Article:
Named after the Old Heath Colliery, over which the road was built in about 1922.  

(Roy Jones)


The bungalows in this road were all designed for old people.  It is named after Ormond Jones.  He had been a professional goalkeeper in East Anglia (either Norwich or Ipswich) and worked at Wednesbury Tube.  He was councillor, alderman and mayor of Bilston.  

(Tom Larkin) 

ORMES LANE, Tettenhall Wood

An old track from Compton Holloway to Tettenhall, partly superseded when Wood Road was built. It was named after the ‘Orme’ family who resided at the lower end of it, William Orme being there at the turn of the 18th century.

(Keith Cattell)


The deeds of a house in Richmond Road include the following recitals, which indicate that these roads were named after Henry Wright Owen and his decendant Mary Elizabeth Bruford:

1852  Will of John Louis Petit of 9 New Square, Lincoln’s Inn, Middlesex,  (died 1868), left most of his lands including Old Merridale Farm to his trustees, Thomas Salt the Elder and the Younger of Stafford, for the benefit of his wife and 3 sisters.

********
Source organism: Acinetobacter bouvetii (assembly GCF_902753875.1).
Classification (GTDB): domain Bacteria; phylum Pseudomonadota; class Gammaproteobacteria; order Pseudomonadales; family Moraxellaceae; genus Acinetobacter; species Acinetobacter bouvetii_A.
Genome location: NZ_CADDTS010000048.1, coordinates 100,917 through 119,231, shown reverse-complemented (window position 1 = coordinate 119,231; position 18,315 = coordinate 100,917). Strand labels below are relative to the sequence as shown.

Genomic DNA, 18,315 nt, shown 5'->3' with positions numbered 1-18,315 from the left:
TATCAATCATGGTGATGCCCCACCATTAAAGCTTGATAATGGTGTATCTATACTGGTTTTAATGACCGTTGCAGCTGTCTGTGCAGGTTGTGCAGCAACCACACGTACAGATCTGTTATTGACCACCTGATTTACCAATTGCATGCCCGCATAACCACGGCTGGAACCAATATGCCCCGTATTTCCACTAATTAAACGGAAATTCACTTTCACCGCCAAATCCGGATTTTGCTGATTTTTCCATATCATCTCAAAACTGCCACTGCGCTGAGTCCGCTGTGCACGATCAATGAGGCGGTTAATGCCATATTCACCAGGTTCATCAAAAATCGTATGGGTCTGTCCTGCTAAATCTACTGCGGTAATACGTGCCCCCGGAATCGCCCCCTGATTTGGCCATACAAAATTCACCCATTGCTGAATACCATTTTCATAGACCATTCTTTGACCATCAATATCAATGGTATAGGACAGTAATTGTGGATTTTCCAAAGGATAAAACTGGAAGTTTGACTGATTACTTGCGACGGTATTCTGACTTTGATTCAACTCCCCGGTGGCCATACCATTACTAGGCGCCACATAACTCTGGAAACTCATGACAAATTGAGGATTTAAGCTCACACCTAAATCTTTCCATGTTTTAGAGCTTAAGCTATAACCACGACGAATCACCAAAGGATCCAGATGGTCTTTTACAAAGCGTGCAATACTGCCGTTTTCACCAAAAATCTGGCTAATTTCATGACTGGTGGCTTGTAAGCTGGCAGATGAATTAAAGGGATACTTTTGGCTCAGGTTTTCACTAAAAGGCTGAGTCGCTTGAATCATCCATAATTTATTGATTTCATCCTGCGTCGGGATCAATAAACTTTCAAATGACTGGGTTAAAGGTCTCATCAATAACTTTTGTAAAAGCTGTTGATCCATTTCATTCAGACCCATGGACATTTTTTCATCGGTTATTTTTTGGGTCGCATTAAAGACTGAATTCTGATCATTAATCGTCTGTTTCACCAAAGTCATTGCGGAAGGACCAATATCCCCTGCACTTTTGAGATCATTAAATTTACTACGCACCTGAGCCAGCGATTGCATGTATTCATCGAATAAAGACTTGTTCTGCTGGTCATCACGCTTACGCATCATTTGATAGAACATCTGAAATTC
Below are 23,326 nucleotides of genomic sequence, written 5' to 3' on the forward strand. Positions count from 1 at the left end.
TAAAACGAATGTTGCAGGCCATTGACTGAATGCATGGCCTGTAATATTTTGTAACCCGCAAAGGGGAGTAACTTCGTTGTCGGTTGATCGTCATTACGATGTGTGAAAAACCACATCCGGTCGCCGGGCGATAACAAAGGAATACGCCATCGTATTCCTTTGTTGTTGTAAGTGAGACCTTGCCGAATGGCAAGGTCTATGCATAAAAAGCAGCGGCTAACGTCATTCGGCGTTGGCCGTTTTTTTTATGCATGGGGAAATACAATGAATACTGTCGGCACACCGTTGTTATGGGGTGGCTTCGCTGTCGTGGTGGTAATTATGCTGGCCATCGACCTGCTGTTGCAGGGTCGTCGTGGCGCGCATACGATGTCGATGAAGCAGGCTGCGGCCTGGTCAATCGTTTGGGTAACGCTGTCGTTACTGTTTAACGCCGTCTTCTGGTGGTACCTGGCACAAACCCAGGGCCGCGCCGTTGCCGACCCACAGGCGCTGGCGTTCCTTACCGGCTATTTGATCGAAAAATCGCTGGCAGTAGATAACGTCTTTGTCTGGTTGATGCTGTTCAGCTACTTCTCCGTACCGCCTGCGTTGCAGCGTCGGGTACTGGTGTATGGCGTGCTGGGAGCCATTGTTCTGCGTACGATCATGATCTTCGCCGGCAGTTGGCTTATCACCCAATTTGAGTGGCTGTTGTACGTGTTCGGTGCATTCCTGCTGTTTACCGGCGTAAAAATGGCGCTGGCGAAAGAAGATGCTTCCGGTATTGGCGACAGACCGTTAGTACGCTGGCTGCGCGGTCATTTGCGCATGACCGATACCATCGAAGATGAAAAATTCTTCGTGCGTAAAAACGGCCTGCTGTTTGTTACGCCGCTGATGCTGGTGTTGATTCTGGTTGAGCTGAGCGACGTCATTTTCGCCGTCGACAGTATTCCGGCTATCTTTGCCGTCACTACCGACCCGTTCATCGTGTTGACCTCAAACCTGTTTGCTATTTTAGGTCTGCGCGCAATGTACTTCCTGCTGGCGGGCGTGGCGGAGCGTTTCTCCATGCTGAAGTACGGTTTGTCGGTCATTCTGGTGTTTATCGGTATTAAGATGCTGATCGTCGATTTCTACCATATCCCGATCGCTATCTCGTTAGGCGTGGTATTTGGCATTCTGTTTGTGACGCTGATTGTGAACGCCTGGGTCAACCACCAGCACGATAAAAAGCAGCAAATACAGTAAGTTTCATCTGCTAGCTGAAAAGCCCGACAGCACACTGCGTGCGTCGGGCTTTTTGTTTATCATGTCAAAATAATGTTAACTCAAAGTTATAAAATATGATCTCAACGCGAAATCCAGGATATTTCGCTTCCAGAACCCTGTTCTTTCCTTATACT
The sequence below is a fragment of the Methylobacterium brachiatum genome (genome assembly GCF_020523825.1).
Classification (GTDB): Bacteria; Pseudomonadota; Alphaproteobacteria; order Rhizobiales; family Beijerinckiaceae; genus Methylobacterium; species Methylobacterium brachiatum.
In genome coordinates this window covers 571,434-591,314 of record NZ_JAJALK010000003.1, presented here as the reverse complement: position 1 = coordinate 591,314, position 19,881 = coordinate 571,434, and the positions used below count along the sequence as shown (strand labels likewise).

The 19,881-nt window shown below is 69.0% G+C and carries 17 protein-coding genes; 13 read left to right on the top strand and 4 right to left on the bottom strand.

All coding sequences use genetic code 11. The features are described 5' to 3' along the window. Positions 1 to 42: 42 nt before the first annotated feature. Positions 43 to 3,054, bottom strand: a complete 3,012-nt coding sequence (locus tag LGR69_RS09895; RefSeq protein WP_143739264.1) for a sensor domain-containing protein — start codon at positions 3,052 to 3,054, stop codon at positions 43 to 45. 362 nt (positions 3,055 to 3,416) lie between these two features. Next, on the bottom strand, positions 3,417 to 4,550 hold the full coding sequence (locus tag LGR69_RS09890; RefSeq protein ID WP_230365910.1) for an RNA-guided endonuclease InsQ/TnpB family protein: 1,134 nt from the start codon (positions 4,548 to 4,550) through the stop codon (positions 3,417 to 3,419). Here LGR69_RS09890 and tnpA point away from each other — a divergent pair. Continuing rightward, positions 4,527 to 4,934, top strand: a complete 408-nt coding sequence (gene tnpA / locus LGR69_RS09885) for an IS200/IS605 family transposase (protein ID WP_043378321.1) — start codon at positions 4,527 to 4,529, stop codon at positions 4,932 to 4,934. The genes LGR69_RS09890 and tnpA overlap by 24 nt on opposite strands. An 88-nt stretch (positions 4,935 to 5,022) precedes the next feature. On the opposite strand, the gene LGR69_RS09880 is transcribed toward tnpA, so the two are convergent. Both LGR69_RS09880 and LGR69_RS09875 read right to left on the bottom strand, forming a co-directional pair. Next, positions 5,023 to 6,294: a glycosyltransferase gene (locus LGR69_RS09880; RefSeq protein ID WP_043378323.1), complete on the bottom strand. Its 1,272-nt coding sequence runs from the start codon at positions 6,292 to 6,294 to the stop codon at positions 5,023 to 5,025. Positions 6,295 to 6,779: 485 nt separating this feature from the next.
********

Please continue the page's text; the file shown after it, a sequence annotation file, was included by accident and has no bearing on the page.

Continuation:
1870  The Salts sold Old Merridale Farm to Henry Wright Owen of Compton Hill

  1876  Will of Henry Wright Owen (died 1894) left  it to his Trustees, (wife and two sons, later adding his daughter) with indication to sell for development – and they presumably did so!

  1922 Henry Owen and Mary Elizabeth Bruford, formerly Owen, sold this plot on Richmond Road to Wilfred Thomas Whitehouse, Railway Clerk of Leicester Street.

(John White)


Oxbarn Farm was situated on the present site of Warstones School. The fields lay between Pinfold Lane and Coalway (Lane) and beyond towards Bradmore. The lands formed part of the estate of Thomas Higgins Burne, who let it on a yearly basis to John Tandy. As a tenant farmer Tandy provided the working capital and stock for his farm. His brother, Thomas, was the landlord of the Holly Bush Inn; and his father, Henry Tandy, farmed Penn Wood Farm to the East of St Bartholomews Church. This is shown on the 1841 Penn tithe map.

In July 1875 the lands were sold by auction at the Swan Inn at Wolverhampton. In the 1920s the farm then farmed by the Keays was sold for housing purposes. The Oxbarn Avenue area was developed in the early 1930’s. It occupies the former lands of Oxbarn Farm.  

(Peter Hickman)


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